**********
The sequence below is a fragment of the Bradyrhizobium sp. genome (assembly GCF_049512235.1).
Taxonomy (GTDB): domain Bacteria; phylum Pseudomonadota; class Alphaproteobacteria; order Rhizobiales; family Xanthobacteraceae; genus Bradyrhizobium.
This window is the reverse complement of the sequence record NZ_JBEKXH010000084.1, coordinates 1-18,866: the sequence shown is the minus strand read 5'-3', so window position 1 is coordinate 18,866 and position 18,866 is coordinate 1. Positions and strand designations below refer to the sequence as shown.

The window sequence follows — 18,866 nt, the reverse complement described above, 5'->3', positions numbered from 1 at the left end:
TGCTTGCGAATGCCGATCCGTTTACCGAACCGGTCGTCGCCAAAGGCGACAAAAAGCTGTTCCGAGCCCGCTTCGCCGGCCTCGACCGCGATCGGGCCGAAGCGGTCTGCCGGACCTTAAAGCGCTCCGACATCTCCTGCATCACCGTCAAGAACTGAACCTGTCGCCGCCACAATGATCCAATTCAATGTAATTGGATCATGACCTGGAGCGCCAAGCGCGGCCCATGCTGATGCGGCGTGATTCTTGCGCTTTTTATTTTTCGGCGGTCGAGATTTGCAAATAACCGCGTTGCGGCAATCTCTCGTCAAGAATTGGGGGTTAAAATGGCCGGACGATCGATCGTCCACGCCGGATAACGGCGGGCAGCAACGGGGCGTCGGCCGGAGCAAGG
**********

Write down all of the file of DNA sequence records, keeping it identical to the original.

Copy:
The sequence below is a fragment of the Bradyrhizobium sp. genome (assembly GCF_049512235.1).
Taxonomy (GTDB): domain Bacteria; phylum Pseudomonadota; class Alphaproteobacteria; order Rhizobiales; family Xanthobacteraceae; genus Bradyrhizobium.
This window is the reverse complement of the sequence record NZ_JBEKXH010000084.1, coordinates 1-18,866: the sequence shown is the minus strand read 5'-3', so window position 1 is coordinate 18,866 and position 18,866 is coordinate 1. Positions and strand designations below refer to the sequence as shown.

The window sequence follows — 18,866 nt, the reverse complement described above, 5'->3', positions numbered from 1 at the left end:
TGCTTGCGAATGCCGATCCGTTTACCGAACCGGTCGTCGCCAAAGGCGACAAAAAGCTGTTCCGAGCCCGCTTCGCCGGCCTCGACCGCGATCGGGCCGAAGCGGTCTGCCGGACCTTAAAGCGCTCCGACATCTCCTGCATCACCGTCAAGAACTGAACCTGTCGCCGCCACAATGATCCAATTCAATGTAATTGGATCATGACCTGGAGCGCCAAGCGCGGCCCATGCTGATGCGGCGTGATTCTTGCGCTTTTTATTTTTCGGCGGTCGAGATTTGCAAATAACCGCGTTGCGGCAATCTCTCGTCAAGAATTGGGGGTTAAAATGGCCGGACGATCGATCGTCCACGCCGGATAACGGCGGGCAGCAACGGGGCGTCGGCCGGAGCAAGG